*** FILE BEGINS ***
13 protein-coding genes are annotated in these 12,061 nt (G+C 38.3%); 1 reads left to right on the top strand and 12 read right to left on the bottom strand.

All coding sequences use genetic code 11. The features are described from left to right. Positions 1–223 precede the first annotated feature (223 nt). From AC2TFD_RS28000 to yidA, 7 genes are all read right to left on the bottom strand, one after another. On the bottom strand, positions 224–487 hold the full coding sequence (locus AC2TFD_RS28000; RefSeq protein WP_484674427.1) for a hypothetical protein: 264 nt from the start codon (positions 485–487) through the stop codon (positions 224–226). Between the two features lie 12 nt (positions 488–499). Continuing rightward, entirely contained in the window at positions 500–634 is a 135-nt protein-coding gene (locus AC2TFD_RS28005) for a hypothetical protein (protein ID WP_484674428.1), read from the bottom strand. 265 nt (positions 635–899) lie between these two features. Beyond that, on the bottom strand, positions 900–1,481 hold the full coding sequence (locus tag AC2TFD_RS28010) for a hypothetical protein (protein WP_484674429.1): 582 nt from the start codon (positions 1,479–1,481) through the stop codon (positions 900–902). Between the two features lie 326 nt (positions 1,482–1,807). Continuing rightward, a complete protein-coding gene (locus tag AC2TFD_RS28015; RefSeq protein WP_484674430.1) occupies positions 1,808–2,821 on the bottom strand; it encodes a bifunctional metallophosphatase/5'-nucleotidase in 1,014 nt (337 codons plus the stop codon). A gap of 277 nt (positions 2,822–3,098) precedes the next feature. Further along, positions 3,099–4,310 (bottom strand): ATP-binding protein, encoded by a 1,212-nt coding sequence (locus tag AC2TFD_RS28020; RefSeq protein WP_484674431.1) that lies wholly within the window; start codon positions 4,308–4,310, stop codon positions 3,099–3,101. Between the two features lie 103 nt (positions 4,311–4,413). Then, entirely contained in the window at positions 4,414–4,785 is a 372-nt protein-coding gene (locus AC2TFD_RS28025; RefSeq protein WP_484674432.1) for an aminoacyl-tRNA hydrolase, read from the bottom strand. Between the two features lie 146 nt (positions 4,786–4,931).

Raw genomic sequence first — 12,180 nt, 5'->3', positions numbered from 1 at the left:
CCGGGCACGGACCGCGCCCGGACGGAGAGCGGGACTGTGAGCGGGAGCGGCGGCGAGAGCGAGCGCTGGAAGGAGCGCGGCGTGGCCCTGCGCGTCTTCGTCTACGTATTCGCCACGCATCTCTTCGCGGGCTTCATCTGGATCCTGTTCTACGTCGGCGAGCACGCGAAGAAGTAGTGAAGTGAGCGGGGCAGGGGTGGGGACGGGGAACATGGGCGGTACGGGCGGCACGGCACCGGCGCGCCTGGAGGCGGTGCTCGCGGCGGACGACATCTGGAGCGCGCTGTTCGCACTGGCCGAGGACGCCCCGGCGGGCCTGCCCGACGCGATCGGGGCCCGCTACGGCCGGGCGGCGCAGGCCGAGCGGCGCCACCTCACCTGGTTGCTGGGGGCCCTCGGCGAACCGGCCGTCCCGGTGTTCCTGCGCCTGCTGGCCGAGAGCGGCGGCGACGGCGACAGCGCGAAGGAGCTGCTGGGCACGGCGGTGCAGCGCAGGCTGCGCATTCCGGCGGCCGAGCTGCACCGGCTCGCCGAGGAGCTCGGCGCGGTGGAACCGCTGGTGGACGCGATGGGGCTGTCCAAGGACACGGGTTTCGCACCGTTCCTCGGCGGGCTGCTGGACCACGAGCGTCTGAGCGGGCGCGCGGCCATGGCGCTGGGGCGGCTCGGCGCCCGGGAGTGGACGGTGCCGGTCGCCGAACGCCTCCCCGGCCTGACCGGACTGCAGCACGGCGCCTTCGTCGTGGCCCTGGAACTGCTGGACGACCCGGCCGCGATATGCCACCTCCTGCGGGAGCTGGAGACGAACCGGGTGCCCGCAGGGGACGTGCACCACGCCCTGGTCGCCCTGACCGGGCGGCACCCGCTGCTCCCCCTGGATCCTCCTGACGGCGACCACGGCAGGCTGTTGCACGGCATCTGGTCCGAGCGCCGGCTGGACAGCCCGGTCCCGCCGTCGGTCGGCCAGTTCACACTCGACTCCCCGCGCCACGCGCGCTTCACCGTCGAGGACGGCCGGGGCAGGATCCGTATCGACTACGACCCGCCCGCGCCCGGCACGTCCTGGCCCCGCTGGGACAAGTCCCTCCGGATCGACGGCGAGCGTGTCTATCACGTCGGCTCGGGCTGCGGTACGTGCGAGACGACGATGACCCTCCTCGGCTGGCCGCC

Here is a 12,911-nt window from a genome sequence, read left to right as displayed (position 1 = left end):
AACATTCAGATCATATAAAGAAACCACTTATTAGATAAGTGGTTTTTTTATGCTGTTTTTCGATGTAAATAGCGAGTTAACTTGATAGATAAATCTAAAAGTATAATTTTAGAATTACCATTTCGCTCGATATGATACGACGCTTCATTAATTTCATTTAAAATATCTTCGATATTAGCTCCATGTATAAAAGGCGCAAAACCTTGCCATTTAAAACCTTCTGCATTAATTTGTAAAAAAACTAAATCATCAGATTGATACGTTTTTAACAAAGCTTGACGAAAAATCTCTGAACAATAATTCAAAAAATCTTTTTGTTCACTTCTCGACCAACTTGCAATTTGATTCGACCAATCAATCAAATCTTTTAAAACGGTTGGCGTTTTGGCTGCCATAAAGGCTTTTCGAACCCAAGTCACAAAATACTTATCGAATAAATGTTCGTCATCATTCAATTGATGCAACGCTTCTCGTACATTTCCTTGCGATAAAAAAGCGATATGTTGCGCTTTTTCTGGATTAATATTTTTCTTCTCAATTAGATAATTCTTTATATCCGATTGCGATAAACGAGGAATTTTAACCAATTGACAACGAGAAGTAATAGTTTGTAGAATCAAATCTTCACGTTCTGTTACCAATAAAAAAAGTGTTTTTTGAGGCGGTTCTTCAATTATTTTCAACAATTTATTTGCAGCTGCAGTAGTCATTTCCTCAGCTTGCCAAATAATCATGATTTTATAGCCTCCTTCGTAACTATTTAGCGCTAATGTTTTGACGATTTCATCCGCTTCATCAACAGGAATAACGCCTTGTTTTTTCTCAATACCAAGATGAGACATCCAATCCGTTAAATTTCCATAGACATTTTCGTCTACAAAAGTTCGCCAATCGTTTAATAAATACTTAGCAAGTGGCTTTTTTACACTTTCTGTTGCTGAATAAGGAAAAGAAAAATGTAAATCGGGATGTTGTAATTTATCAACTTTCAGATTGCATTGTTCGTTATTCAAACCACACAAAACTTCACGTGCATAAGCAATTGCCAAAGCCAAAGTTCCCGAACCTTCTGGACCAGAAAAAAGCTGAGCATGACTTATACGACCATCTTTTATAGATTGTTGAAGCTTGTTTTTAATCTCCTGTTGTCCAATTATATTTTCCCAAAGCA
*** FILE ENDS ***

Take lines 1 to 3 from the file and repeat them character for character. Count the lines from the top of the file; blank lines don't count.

13 protein-coding genes are annotated in these 12,061 nt (G+C 38.3%); 1 reads left to right on the top strand and 12 read right to left on the bottom strand.

All coding sequences use genetic code 11. The features are described from left to right. Positions 1–223 precede the first annotated feature (223 nt). From AC2TFD_RS28000 to yidA, 7 genes are all read right to left on the bottom strand, one after another. On the bottom strand, positions 224–487 hold the full coding sequence (locus AC2TFD_RS28000; RefSeq protein WP_484674427.1) for a hypothetical protein: 264 nt from the start codon (positions 485–487) through the stop codon (positions 224–226). Between the two features lie 12 nt (positions 488–499). Continuing rightward, entirely contained in the window at positions 500–634 is a 135-nt protein-coding gene (locus AC2TFD_RS28005) for a hypothetical protein (protein ID WP_484674428.1), read from the bottom strand. 265 nt (positions 635–899) lie between these two features. Beyond that, on the bottom strand, positions 900–1,481 hold the full coding sequence (locus tag AC2TFD_RS28010) for a hypothetical protein (protein WP_484674429.1): 582 nt from the start codon (positions 1,479–1,481) through the stop codon (positions 900–902). Between the two features lie 326 nt (positions 1,482–1,807). Continuing rightward, a complete protein-coding gene (locus tag AC2TFD_RS28015; RefSeq protein WP_484674430.1) occupies positions 1,808–2,821 on the bottom strand; it encodes a bifunctional metallophosphatase/5'-nucleotidase in 1,014 nt (337 codons plus the stop codon). A gap of 277 nt (positions 2,822–3,098) precedes the next feature. Further along, positions 3,099–4,310 (bottom strand): ATP-binding protein, encoded by a 1,212-nt coding sequence (locus tag AC2TFD_RS28020; RefSeq protein WP_484674431.1) that lies wholly within the window; start codon positions 4,308–4,310, stop codon positions 3,099–3,101. Between the two features lie 103 nt (positions 4,311–4,413). Then, entirely contained in the window at positions 4,414–4,785 is a 372-nt protein-coding gene (locus AC2TFD_RS28025; RefSeq protein WP_484674432.1) for an aminoacyl-tRNA hydrolase, read from the bottom strand. Between the two features lie 146 nt (positions 4,786–4,931).

Raw genomic sequence first — 12,180 nt, 5'->3', positions numbered from 1 at the left: